The intuitive faculty is universal; only certain persons decide to cultivate it, and, through constant efforts, are able to galvanize it into action, while most of the people ignore it and consequently the capacity to acquire trans empirical knowledge remains dormant in them. Every man is a potential mystic; he can rise to these heights if he chooses to.

He has to make the decision and then indulge in meditations, concentration and other devout practices. Per contra, a prophet is a prophet by birth; he is a prophet not by his choice or by his effort. He is just made a prophet by destiny. There is a certain fatalism involved in his case which is in direct contrast with the facts of decision, deliberation and endeavor which characterize and are presumed in the mystical experience.

Although certain prophets have been reported to be favorably inclined towards meditation, abstinence, seclusion, etc. in their pre prophetic lives, at no place any philosopher has dared to suggest that these were in any way responsible for the emergence of the power of revelation in them.

It is true that according to the philosophers both revelation and mystical experience are rooted in man's intuitive faculty and have the heart as their seat, and it is also true that both convey the message about the transphenomenal world. But the similarity between the two ends there. On the rather more basic question of what really makes possible the occurrence of two kinds of experiences, the answer in two cases is radically different.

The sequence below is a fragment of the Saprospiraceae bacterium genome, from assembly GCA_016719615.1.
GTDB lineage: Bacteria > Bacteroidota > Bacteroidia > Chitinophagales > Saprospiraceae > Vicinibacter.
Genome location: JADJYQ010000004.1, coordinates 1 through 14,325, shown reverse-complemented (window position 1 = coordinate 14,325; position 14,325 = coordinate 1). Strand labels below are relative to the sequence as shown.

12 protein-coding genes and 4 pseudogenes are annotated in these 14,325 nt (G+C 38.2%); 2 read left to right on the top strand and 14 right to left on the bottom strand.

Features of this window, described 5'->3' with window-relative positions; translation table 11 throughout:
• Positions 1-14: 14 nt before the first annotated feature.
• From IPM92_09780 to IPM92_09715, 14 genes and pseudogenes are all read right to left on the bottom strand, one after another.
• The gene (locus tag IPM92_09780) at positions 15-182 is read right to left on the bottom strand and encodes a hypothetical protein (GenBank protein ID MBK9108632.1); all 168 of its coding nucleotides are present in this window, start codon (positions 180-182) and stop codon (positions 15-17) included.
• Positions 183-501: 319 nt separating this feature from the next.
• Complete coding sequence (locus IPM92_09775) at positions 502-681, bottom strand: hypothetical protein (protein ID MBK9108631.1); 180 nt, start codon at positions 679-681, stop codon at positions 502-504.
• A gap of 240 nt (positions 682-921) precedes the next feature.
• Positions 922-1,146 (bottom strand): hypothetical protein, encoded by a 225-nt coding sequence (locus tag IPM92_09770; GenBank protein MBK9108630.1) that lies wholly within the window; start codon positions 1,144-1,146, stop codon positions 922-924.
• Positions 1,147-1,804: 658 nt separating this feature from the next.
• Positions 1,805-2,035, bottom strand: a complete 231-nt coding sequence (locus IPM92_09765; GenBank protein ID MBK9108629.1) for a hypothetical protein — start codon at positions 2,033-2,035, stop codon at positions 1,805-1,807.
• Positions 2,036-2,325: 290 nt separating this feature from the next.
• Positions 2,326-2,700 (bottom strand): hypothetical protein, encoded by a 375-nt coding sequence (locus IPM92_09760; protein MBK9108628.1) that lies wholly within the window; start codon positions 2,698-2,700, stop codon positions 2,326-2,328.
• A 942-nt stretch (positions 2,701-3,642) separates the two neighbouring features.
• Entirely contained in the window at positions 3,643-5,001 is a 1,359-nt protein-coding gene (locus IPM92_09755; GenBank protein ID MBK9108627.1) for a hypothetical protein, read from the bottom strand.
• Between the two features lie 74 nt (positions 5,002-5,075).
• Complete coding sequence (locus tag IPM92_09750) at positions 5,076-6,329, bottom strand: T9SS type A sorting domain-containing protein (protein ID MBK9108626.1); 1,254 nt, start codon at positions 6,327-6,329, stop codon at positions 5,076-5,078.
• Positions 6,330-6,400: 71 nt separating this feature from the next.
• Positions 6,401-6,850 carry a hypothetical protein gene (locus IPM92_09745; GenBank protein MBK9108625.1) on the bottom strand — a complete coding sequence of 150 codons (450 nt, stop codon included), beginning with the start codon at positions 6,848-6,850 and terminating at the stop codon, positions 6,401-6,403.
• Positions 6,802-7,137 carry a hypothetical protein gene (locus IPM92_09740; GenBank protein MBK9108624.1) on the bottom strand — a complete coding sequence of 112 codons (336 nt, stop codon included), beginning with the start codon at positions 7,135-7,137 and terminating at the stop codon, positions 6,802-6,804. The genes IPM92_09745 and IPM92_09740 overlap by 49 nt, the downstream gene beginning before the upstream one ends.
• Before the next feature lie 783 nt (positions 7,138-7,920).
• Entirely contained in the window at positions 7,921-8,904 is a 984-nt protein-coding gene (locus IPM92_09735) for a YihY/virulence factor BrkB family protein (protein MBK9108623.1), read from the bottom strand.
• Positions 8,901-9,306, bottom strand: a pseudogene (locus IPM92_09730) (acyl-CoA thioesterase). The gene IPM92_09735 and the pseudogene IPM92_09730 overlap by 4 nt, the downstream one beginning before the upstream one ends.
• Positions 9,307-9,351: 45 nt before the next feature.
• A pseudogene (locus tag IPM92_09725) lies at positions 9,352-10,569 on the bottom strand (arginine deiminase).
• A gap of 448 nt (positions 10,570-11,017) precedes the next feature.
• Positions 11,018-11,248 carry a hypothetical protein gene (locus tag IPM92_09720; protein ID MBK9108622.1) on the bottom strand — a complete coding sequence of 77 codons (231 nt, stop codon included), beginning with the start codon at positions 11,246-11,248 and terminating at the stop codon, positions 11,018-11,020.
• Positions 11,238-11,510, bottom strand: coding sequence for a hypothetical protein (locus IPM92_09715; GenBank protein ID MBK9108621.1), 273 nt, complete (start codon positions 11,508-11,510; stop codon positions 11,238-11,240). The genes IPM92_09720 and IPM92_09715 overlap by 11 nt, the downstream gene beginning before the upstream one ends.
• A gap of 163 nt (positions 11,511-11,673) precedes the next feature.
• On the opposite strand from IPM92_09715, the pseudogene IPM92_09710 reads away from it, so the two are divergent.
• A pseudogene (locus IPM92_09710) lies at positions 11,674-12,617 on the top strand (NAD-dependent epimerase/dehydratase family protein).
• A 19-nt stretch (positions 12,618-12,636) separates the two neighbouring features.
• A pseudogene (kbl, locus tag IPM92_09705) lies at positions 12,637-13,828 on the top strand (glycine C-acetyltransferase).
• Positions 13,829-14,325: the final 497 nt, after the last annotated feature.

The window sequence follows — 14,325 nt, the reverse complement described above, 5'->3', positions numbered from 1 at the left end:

While a mystic's communication with the Divine is occasioned purely by his own efforts in which he possibly gets some help from the other side, in the case of prophets the converse is true. Because, in his case, it is Divinity itself which chooses a certain person to receive the message It wants to convey to mankind through him..

The literalist theory is in fact a rational impossibility inasmuch as it involves a bad metaphysics i.e. a kind of anthropomorphism which not even' traditionalist theologians would otherwise find to be agreeable. When a common man makes such statements as `God sent the message to prophets', `the prophet received the message from God', 'Gabriel brought the message from God', he tends to think as if there is a Supreme Being, God, who sits in heavens and from among